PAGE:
Cut! : Innovative Structures
5 p.m., Saturday, April 14, room 407
Faculty respondent: Sam Ishii-Gonzales (bio)
White on White & the Personalization of Media ExperiencePresenter: Josef Luciano (CUNY CSI: Cinema and Media Studies)
One of the principle tenets of artist identities is the development of critical interpretations of their work over multiple projects. While the critical reception of Eve Sussman and Rufus Corporation’s video/film installation piece whiteonwhite:algorithmicnoir has just begun, the importance of the theatrical experience of the piece itself has yet to gain the kind of introspection it so rightly deserves. Throughout Sussman’s career the use of painterly aesthetic, improvisation, themes relating to domesticity and dailiness, and a cinéma vérité and voyeuristic style have characterized much of the moving image art she and the Rufus Corporation have produced As per most artists, Sussman’s style has evolved and changed over time, incorporating various new techniques while excluding or expanding upon others. However, one such new technique that Sussman employs functions as a meditation on not only the nature of editor in film, but also the future of authorship in film and other content. Sussman once self-identified herself as someone who enjoys “subverting the genre of film.” With the use of an algorithmic assembly process, similar to how websites like Pandora and Amazon use algorithms to “guesstimate” possible user interests, to edit whiteonwhite:algorithmicnoir one chilling question pervades after enduring the piece’s viewing experience: in what way do technological innovations reflect startling changes to come.
Tim and Eric on Television: Uncomfortable Comedy as Rhetorical DeconstructionPresenter: Seth Vietti (University of Arizona)
The way audiences find and watch television content has become increasingly fragmented, with viewer “screen time” often divided between on-demand streaming sources and traditional television. In this new media landscape, the role and value of advertising is changing, as television networks try to target smaller, but more engaged, niche audiences.
Using the traditional television medium in a critical and subversive way, the absurd, surreal and often uncomfortable television “comedy” Tim and Eric Awesome Show, Great Job functions as an example of the way television and television audiences are becoming fragmented, and of the monetization of authenticity in niche advertising. Aesthetically and rhetorically, this paper explores the structure of television and of Tim and Eric using the critical theory of a “physical” place; a shared, simultaneous moment between the show and its audience. How does Tim and Eric manipulate the structure of television? What effect does this structural manipulation have on how the show is perceived by the audience? Why do so much of Tim and Eric’s comedy make audiences uncomfortable? And why is this important? This paper is presented alongside clips from the show and recent television and internet advertizing campaigns for products such as “Axe Body Spray” and “Stride Gum,” to illustrate that Tim and Eric uses the television medium in innovative and creative ways: intelligently deconstructing the way television and advertising make and control meaning, and undermining their persuasive power by exposing their artifice.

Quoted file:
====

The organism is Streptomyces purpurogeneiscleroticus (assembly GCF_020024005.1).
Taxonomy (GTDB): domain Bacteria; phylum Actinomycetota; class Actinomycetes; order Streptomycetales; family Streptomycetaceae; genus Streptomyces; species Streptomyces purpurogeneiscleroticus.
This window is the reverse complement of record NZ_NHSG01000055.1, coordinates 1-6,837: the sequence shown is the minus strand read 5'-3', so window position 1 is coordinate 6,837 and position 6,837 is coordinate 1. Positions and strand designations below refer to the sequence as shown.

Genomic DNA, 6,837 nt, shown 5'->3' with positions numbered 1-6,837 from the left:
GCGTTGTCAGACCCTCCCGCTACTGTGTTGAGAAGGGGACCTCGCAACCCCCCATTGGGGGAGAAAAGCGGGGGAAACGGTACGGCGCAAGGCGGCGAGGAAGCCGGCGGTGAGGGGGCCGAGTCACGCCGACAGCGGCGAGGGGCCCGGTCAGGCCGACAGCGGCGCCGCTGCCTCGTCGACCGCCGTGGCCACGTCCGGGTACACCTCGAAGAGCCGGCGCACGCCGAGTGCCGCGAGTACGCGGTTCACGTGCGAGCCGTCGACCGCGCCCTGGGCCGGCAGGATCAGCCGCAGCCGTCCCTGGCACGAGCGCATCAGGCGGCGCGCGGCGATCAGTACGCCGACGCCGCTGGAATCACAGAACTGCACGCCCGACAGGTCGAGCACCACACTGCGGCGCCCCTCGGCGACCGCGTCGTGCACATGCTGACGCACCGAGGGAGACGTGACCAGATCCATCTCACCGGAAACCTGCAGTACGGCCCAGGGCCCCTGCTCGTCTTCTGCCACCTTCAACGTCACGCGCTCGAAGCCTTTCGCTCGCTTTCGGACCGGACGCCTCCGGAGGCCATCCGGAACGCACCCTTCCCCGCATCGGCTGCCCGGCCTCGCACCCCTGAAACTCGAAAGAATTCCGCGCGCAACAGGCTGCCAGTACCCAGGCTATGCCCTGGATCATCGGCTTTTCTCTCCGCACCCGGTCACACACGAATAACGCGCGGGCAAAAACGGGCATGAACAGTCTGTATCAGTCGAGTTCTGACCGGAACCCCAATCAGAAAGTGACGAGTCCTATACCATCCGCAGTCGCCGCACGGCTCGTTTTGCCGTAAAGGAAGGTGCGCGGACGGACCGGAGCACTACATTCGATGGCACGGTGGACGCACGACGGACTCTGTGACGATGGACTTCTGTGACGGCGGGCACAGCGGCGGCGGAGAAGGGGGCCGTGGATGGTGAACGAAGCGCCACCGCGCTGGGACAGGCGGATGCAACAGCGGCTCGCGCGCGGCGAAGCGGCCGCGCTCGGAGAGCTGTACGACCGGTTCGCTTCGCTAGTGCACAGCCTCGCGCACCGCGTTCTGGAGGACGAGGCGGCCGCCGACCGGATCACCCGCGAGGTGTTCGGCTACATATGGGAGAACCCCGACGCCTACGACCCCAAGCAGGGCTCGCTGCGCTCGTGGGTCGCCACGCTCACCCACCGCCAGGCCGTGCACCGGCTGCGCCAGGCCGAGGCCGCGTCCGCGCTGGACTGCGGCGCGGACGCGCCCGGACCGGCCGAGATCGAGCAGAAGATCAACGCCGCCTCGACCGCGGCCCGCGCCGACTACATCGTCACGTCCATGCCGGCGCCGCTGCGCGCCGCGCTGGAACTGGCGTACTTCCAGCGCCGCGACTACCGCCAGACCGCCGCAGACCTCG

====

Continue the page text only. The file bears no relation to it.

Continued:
On the Necessity for PostproductionPresenter: Christopher Trice (The New School)
My research concerns the history of the term ‘postproduction’ in the artistic process. By closely studying the developments in early film theory, specifically soviet montage theory, it will be argued that the concept of postproduction is created at the moment that the editing of a film takes on the greatest importance in the filmmaking process.
Sergei Eisenstein would adopt the Hegelian/Marxist dialectic model to explain the mechanics of montage. Further, dialectic was the way all art was to be framed. For Eisenstein, art was the conflict between nature and the creative tendency of man. The creation of art occurs only on the editing table when the creative tendency conflicts with natural raw footage and yields a construction from this collision. The creation of art, montage, then for Eisenstein is actually located beyond production. And if art is created after production, does it not make sense that there should be a stage in the process to account for such an important event? This, it is argued, is the birth of the notion of postproduction.
Although it is posited that this is how the concept of postproduction is formed we will also argue that the logic is faulty. The failure here is not the notion that montage occurs after production, the failure is the sense that montage occurs only after production. Drawing on Dziga Vertov’s conception of montage as existing in every moment in the film process we will offer a process based notion of montage that is never not occurring in the production process. Inspired by the process ontology of Henri Bergson these montage-moments will be posited as merely a difference in degree, not in kind.
And if every aspect of the filmmaking process is just a different degree of montage-moments, is the notion of postproduction, or preproduction for that matter, even necessary?